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Soil Science Society of America Journal Abstract -

The High-salt-water Dilution Method for Reclaiming Sodic Soils1


This article in SSSAJ

  1. Vol. 30 No. 4, p. 498-504
    Received: Sept 10, 1965
    Accepted: Mar 28, 1966

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  1. R. C. Reeve and
  2. E. J. Doering2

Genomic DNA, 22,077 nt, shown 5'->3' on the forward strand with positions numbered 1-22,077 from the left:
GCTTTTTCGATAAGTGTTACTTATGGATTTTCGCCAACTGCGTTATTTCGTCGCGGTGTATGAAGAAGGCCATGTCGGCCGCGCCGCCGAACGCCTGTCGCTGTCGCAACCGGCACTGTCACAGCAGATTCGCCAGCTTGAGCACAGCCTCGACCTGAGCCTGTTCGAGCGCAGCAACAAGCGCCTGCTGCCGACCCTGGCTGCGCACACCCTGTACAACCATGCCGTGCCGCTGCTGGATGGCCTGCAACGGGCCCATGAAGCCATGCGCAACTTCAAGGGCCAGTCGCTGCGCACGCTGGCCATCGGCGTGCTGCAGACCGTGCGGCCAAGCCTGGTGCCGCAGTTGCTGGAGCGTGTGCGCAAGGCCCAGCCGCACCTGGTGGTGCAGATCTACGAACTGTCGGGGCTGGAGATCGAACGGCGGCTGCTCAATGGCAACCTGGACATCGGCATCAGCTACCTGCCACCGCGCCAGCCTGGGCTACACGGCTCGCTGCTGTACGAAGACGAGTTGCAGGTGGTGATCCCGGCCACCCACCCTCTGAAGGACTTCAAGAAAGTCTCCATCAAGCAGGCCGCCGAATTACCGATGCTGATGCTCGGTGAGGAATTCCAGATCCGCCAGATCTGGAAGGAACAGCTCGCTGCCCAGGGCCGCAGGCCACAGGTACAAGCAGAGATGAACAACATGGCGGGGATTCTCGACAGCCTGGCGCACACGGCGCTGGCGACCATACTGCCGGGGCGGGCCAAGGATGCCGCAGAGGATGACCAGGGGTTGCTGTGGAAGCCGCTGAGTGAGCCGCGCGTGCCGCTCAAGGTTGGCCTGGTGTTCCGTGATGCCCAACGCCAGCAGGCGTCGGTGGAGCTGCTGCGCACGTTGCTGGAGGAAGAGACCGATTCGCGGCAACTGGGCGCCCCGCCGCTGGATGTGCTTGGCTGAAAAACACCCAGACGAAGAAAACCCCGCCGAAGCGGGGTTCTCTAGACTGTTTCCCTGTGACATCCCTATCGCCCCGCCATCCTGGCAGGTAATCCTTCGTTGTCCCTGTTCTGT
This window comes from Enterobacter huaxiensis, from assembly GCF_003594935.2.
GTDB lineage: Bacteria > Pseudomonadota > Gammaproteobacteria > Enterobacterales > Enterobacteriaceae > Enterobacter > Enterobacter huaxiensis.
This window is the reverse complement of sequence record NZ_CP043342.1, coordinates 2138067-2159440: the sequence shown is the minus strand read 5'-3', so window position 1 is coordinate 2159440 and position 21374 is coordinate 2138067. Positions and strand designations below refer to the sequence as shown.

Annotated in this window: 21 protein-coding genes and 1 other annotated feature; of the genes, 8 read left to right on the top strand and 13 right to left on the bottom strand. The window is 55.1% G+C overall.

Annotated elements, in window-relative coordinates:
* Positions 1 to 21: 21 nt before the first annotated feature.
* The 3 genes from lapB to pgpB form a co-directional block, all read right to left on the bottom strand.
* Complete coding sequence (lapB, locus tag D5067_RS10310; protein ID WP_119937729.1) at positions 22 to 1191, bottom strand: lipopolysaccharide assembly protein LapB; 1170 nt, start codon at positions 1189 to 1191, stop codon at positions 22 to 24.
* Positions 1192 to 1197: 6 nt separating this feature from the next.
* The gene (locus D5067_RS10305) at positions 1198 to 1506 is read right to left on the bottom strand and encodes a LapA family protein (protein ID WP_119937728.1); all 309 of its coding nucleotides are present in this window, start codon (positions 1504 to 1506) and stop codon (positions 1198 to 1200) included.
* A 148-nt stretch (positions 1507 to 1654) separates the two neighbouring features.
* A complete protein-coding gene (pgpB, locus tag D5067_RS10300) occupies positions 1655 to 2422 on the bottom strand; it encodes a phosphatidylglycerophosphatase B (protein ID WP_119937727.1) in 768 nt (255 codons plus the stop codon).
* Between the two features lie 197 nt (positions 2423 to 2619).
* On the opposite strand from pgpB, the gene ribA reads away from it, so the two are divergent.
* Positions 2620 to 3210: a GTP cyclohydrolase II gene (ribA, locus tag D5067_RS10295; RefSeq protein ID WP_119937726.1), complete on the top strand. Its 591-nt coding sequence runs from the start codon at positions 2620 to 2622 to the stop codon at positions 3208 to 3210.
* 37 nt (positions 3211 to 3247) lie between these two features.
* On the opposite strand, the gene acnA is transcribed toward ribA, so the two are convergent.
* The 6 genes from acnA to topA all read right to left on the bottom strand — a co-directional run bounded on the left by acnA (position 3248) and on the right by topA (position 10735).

As a sodic soil is leached with successive dilutions of a divalent cation-containing high-salt water, exchangeable sodium is replaced by divalent cations from the leaching solution in accordance with the “valence dilution” principle. Water intake is maintained by the flocculating effect of the electrolyte in the water. Equations are derived that describe the equilibrium exchangeable-sodium-fraction of the soil and the depth of water required to effect reclamation in terms of measurable properties of the soil, and the chemical composition of the water. The suitability of a particular water for reclaiming a given soil and the depth of water required can thus be evaluated. The case of constant-rate dilution is also considered and depth of water equations are written in terms of a dilution-rate parameter B. The depth of water required to effect reclamation depends upon the ratio R of the divalent cations to the total cations in the available high-salt water, the total salt concentration of the water, and the dilution rate. The strongest dependence is upon R, with the amount of water required for reclamation decreasing markedly as R increases.

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